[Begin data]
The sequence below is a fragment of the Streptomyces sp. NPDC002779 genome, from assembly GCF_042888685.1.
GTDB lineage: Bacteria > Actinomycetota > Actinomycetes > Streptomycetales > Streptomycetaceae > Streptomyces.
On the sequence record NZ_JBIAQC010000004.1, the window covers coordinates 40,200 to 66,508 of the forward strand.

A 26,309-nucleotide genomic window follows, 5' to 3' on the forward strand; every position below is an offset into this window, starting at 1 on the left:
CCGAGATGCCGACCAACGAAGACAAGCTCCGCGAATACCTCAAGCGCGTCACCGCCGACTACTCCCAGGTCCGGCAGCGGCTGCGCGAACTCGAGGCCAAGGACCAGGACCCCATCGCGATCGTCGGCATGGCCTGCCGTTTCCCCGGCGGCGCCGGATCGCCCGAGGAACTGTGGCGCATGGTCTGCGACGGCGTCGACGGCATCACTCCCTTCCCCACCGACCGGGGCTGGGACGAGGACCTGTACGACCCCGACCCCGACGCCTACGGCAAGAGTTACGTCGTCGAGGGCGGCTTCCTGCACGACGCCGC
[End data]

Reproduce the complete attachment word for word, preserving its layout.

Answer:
The sequence below is a fragment of the Streptomyces sp. NPDC002779 genome, from assembly GCF_042888685.1.
GTDB lineage: Bacteria > Actinomycetota > Actinomycetes > Streptomycetales > Streptomycetaceae > Streptomyces.
On the sequence record NZ_JBIAQC010000004.1, the window covers coordinates 40,200 to 66,508 of the forward strand.

A 26,309-nucleotide genomic window follows, 5' to 3' on the forward strand; every position below is an offset into this window, starting at 1 on the left:
CCGAGATGCCGACCAACGAAGACAAGCTCCGCGAATACCTCAAGCGCGTCACCGCCGACTACTCCCAGGTCCGGCAGCGGCTGCGCGAACTCGAGGCCAAGGACCAGGACCCCATCGCGATCGTCGGCATGGCCTGCCGTTTCCCCGGCGGCGCCGGATCGCCCGAGGAACTGTGGCGCATGGTCTGCGACGGCGTCGACGGCATCACTCCCTTCCCCACCGACCGGGGCTGGGACGAGGACCTGTACGACCCCGACCCCGACGCCTACGGCAAGAGTTACGTCGTCGAGGGCGGCTTCCTGCACGACGCCGC